Finally, in a third classification Olsen divided the defects as cysts, sinuses or fistulas.

The analysis of clinical manifestations (cervical – usually a little depression near the mandibular angle; parotid – small masses located in the parotid area, and auricular – otorrhea and sometimes a membranous attachment between the floor of the EAC and the tympanic membrane – 10% of the cases in the series of Triglia), cervical and parotid area CT scans or MRI and the fact that these lesions are rarely associated with other facial malformations can lead to the diagnosis of first branchial cleft anomalies. In children, differential diagnosis includes congenital ear cysts, preauricular tags and second branchial cleft anomalies.

Concerning our case, the location of the cervical mass, its characteristics, the otoscopic findings along with CT scans provided solid elements in favor of the diagnosis.

It is generally admitted that fistulas are often located medial to the nerve, whereas sinus tracts tend to run lateral to it.4,5 Based on these observations, we performed a complete surgical excision of the fistulous tract together with the superficial parotid lobe, because of the position of the mass (below the facial nerve). This particular situation of the anomaly explains the difficulty of this kind of surgery, in which facial nerve damage can occur (40% in the series of Ford2 and 15% in the series of Triglia).

We must insist on the fact that there is a second problem concerning the complete excision of these lesions without damaging the nerve, and that is in relationship with the child's age: the younger the patient, the mastoid tip is not completely developed and the facial nerve tends to have a more superficial position as it arises from the stylomastoid foramen. In this case, facial nerve monitoring becomes a must in finding the nerve's trunk and in performing a safe dissection of its branches.6

Also, the risk of iatrogenic facial palsy during the surgical removal of the tumor is higher if there is a history of recurrent infections and inadequate treatment (incision, drainage or incomplete excision) that may lead to intensive scarring. Fortunately, in our case, the diagnosis was early because the general practitioner promptly referred the patient to the ENT clinic and there were no previous attempts to remove the lesion, thus minimizing the risk of scarring.

Concerning the upper portion of the fistulous tract, it is essential to remove a small cartilage portion of the EAC along with the fistulous opening to prevent its recurrence. In our case, we could approach the margins of the superior opening after the excision without causing a secondary stenosis of the EAC.


Congenital malformations of the first branchial cleft region represent entities that an otolaryngologist might encounter during practice. We highlight a case of this rare pediatric pathology and its management, recommending general practitioners and clinicians to be aware of the consequences of misdiagnosing it or delaying the surgical treatment. A thorough knowledge of the embryology of the cervicofacial region ensures an early diagnosis and a complete surgical excision of these lesions, minimizing the risk of serious complications such as permanent facial nerve palsy.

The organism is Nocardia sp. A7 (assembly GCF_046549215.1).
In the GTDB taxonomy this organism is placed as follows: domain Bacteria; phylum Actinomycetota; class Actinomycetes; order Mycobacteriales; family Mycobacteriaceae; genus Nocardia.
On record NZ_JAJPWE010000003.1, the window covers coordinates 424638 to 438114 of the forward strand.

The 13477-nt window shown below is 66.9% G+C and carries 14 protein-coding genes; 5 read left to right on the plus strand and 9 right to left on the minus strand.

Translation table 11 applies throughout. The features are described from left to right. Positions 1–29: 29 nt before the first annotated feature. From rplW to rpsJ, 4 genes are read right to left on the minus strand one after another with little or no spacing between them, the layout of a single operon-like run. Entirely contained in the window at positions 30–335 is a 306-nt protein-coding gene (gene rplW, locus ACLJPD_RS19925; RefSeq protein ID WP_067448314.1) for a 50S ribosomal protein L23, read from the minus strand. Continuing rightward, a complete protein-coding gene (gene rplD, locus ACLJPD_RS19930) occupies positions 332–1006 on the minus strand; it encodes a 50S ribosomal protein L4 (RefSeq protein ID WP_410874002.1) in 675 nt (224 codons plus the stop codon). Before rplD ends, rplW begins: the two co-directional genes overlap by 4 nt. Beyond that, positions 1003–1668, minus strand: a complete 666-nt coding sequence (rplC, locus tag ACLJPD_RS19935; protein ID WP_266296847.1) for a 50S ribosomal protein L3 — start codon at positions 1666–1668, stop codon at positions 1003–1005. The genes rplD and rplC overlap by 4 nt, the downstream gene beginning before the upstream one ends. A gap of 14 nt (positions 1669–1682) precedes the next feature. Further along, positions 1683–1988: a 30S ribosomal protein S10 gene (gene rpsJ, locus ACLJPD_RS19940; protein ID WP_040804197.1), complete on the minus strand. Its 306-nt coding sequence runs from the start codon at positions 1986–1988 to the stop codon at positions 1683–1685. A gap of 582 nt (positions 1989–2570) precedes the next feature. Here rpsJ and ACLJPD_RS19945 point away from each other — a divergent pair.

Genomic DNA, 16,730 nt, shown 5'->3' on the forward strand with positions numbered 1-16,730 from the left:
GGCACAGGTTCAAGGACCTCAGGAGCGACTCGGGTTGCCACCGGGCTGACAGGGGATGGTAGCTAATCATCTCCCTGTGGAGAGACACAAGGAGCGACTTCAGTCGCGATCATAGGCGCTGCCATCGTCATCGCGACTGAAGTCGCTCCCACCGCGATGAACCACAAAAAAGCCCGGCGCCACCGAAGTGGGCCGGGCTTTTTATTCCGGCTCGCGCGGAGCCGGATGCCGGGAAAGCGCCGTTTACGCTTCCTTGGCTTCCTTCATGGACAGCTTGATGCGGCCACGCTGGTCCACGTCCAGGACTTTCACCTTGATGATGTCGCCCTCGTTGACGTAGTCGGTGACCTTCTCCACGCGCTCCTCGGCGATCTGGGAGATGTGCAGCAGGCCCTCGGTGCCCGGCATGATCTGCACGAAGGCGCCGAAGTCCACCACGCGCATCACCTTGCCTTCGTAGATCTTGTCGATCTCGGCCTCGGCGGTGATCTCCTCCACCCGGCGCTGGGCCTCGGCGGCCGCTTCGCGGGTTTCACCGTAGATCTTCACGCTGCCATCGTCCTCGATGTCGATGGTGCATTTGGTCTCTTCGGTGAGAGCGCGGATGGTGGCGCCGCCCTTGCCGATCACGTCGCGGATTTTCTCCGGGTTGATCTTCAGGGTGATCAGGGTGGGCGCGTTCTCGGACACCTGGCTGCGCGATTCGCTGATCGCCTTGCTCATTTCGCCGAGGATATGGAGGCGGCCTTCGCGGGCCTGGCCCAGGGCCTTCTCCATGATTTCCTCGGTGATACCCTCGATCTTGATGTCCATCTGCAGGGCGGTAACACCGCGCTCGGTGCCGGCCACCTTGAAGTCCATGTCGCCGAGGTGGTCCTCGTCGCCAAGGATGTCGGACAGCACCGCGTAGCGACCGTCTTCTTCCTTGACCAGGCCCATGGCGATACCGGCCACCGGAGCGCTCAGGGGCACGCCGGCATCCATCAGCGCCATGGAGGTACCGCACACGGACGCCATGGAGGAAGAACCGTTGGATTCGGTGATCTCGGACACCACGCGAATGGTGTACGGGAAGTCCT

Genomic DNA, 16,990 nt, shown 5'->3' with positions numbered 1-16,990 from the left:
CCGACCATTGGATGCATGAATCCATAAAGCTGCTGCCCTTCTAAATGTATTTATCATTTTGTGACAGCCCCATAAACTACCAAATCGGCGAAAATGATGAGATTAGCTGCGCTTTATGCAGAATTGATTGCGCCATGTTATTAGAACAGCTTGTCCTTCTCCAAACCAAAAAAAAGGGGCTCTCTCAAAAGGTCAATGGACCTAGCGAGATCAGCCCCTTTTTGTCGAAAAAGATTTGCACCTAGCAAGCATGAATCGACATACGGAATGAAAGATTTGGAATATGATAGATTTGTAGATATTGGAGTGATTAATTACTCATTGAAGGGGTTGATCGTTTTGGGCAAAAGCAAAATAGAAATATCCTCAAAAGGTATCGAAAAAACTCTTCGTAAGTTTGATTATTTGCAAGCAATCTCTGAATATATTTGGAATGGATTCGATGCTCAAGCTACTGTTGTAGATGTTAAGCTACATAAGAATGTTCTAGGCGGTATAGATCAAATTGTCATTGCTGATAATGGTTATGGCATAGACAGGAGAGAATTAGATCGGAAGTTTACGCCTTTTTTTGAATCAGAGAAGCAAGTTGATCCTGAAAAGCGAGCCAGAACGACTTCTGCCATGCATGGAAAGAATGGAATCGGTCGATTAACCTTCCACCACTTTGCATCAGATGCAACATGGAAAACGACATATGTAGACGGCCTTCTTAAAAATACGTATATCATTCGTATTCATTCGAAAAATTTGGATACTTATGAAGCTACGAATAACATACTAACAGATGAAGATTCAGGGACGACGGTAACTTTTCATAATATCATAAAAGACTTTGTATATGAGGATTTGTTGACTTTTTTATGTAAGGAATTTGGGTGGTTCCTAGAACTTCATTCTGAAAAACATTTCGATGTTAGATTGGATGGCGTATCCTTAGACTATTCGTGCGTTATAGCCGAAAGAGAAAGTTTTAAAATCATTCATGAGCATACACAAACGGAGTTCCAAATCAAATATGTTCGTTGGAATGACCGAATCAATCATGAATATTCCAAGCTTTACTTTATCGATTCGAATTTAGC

Conflicts of interest

The authors declare no conflicts of interest.

Y.S. Tham,W.K. Low
First branchial cleft anomalies have relevance in otology and more
Ann Acad Med Singap, 34 (2005), pp. 335-338
G.R. Ford,A. Balakrishnan,J.N.G. Evans,C.M. Bailey
Branchial cleft and pouch anomalies
J Laryngol Otol, 106 (1992), pp. 137-143
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A type II branchial cleft cyst masquerading as an infected parotid Warthin's tumor
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Updating concepts of first branchial cleft defects: a literature review
Int J Pediatr Otorhinolaryngol, 62 (2002), pp. 103-109
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Arch Otolaryngol Head Neck Surg, 129 (2003), pp. 351-355
M. Makaeieff,F. Venail,C. Cartier,R. Garrel,L. Crampette,B. Guerrier
Continuous facial nerve monitoring during pleomorphic adenoma recurrence surgery
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Please cite this article as: Codreanu CM, Codreanu C, Codreanu M. First branchial cleft fistula: a difficult challenge. Braz J Otorhinolaryngol. 2017;83:364–6.

Peer Review under the responsibility of Associação Brasileira de Otorrinolaringologia e Cirurgia Cérvico-Facial.

Copyright © 2015. Associação Brasileira de Otorrinolaringologia e Cirurgia Cérvico-Facial
Brazilian Journal of Otorhinolaryngology (English Edition)